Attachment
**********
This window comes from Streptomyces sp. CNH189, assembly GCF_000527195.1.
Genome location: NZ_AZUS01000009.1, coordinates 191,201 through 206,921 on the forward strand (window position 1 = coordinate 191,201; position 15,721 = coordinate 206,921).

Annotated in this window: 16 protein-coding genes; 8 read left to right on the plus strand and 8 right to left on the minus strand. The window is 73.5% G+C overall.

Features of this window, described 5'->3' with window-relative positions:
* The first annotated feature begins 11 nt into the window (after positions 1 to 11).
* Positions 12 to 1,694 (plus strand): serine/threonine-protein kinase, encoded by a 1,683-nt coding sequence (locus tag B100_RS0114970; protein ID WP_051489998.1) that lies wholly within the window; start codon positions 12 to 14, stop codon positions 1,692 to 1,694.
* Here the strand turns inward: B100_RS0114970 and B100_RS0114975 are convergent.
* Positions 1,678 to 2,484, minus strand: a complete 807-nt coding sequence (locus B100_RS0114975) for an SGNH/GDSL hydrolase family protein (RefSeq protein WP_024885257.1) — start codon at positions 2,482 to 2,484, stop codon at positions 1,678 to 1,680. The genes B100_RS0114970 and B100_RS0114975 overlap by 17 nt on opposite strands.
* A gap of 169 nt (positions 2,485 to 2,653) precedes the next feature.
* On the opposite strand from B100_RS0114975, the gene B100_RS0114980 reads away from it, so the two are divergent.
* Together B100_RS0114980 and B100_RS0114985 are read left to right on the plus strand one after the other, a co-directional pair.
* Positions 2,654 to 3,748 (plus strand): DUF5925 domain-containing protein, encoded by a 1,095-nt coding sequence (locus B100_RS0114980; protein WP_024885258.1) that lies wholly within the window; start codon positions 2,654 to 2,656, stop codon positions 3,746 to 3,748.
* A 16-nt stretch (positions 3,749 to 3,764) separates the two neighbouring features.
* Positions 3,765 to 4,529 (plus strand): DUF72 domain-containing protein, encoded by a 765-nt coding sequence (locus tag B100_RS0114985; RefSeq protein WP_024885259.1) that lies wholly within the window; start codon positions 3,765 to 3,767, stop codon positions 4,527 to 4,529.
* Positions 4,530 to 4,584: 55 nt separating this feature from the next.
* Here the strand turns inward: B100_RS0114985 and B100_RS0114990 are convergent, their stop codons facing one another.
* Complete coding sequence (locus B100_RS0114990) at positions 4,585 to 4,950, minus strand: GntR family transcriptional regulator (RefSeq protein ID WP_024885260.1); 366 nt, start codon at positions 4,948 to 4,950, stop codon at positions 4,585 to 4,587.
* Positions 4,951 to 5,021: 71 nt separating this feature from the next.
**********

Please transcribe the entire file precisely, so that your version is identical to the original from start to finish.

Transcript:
This window comes from Streptomyces sp. CNH189, assembly GCF_000527195.1.
Genome location: NZ_AZUS01000009.1, coordinates 191,201 through 206,921 on the forward strand (window position 1 = coordinate 191,201; position 15,721 = coordinate 206,921).

Annotated in this window: 16 protein-coding genes; 8 read left to right on the plus strand and 8 right to left on the minus strand. The window is 73.5% G+C overall.

Features of this window, described 5'->3' with window-relative positions:
* The first annotated feature begins 11 nt into the window (after positions 1 to 11).
* Positions 12 to 1,694 (plus strand): serine/threonine-protein kinase, encoded by a 1,683-nt coding sequence (locus tag B100_RS0114970; protein ID WP_051489998.1) that lies wholly within the window; start codon positions 12 to 14, stop codon positions 1,692 to 1,694.
* Here the strand turns inward: B100_RS0114970 and B100_RS0114975 are convergent.
* Positions 1,678 to 2,484, minus strand: a complete 807-nt coding sequence (locus B100_RS0114975) for an SGNH/GDSL hydrolase family protein (RefSeq protein WP_024885257.1) — start codon at positions 2,482 to 2,484, stop codon at positions 1,678 to 1,680. The genes B100_RS0114970 and B100_RS0114975 overlap by 17 nt on opposite strands.
* A gap of 169 nt (positions 2,485 to 2,653) precedes the next feature.
* On the opposite strand from B100_RS0114975, the gene B100_RS0114980 reads away from it, so the two are divergent.
* Together B100_RS0114980 and B100_RS0114985 are read left to right on the plus strand one after the other, a co-directional pair.
* Positions 2,654 to 3,748 (plus strand): DUF5925 domain-containing protein, encoded by a 1,095-nt coding sequence (locus B100_RS0114980; protein WP_024885258.1) that lies wholly within the window; start codon positions 2,654 to 2,656, stop codon positions 3,746 to 3,748.
* A 16-nt stretch (positions 3,749 to 3,764) separates the two neighbouring features.
* Positions 3,765 to 4,529 (plus strand): DUF72 domain-containing protein, encoded by a 765-nt coding sequence (locus tag B100_RS0114985; RefSeq protein WP_024885259.1) that lies wholly within the window; start codon positions 3,765 to 3,767, stop codon positions 4,527 to 4,529.
* Positions 4,530 to 4,584: 55 nt separating this feature from the next.
* Here the strand turns inward: B100_RS0114985 and B100_RS0114990 are convergent, their stop codons facing one another.
* Complete coding sequence (locus B100_RS0114990) at positions 4,585 to 4,950, minus strand: GntR family transcriptional regulator (RefSeq protein ID WP_024885260.1); 366 nt, start codon at positions 4,948 to 4,950, stop codon at positions 4,585 to 4,587.
* Positions 4,951 to 5,021: 71 nt separating this feature from the next.